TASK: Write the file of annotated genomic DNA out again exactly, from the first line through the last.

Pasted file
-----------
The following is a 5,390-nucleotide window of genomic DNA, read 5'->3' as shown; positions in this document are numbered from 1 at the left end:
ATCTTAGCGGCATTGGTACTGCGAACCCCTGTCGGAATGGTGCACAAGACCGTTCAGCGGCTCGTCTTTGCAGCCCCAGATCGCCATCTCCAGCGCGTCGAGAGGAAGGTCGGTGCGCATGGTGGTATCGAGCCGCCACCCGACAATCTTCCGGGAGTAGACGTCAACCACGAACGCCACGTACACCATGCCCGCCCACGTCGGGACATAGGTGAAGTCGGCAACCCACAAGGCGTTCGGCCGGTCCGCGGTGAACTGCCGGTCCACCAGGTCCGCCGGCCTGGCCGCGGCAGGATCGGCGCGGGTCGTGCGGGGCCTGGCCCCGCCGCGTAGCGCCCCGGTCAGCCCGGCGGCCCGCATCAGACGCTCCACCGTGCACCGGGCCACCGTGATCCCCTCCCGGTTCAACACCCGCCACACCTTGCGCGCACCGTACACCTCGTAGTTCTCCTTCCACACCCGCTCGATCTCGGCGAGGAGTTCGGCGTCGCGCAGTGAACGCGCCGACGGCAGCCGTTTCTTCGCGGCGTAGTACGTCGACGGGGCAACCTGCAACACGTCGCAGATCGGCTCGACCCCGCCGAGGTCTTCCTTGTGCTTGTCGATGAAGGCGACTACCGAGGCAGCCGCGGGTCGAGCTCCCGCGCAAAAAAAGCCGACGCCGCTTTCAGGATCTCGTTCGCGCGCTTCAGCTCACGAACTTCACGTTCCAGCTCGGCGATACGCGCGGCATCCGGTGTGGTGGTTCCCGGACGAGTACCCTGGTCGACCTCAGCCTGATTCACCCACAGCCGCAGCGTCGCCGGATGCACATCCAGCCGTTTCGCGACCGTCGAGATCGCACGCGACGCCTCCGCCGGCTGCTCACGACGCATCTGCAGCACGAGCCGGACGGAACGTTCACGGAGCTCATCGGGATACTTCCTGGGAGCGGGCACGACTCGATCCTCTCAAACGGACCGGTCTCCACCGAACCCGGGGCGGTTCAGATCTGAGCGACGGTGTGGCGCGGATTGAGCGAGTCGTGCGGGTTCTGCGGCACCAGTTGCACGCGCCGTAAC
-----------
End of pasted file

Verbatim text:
The following is a 5,390-nucleotide window of genomic DNA, read 5'->3' as shown; positions in this document are numbered from 1 at the left end:
ATCTTAGCGGCATTGGTACTGCGAACCCCTGTCGGAATGGTGCACAAGACCGTTCAGCGGCTCGTCTTTGCAGCCCCAGATCGCCATCTCCAGCGCGTCGAGAGGAAGGTCGGTGCGCATGGTGGTATCGAGCCGCCACCCGACAATCTTCCGGGAGTAGACGTCAACCACGAACGCCACGTACACCATGCCCGCCCACGTCGGGACATAGGTGAAGTCGGCAACCCACAAGGCGTTCGGCCGGTCCGCGGTGAACTGCCGGTCCACCAGGTCCGCCGGCCTGGCCGCGGCAGGATCGGCGCGGGTCGTGCGGGGCCTGGCCCCGCCGCGTAGCGCCCCGGTCAGCCCGGCGGCCCGCATCAGACGCTCCACCGTGCACCGGGCCACCGTGATCCCCTCCCGGTTCAACACCCGCCACACCTTGCGCGCACCGTACACCTCGTAGTTCTCCTTCCACACCCGCTCGATCTCGGCGAGGAGTTCGGCGTCGCGCAGTGAACGCGCCGACGGCAGCCGTTTCTTCGCGGCGTAGTACGTCGACGGGGCAACCTGCAACACGTCGCAGATCGGCTCGACCCCGCCGAGGTCTTCCTTGTGCTTGTCGATGAAGGCGACTACCGAGGCAGCCGCGGGTCGAGCTCCCGCGCAAAAAAAGCCGACGCCGCTTTCAGGATCTCGTTCGCGCGCTTCAGCTCACGAACTTCACGTTCCAGCTCGGCGATACGCGCGGCATCCGGTGTGGTGGTTCCCGGACGAGTACCCTGGTCGACCTCAGCCTGATTCACCCACAGCCGCAGCGTCGCCGGATGCACATCCAGCCGTTTCGCGACCGTCGAGATCGCACGCGACGCCTCCGCCGGCTGCTCACGACGCATCTGCAGCACGAGCCGGACGGAACGTTCACGGAGCTCATCGGGATACTTCCTGGGAGCGGGCACGACTCGATCCTCTCAAACGGACCGGTCTCCACCGAACCCGGGGCGGTTCAGATCTGAGCGACGGTGTGGCGCGGATTGAGCGAGTCGTGCGGGTTCTGCGGCACCAGTTGCACGCGCCGTAAC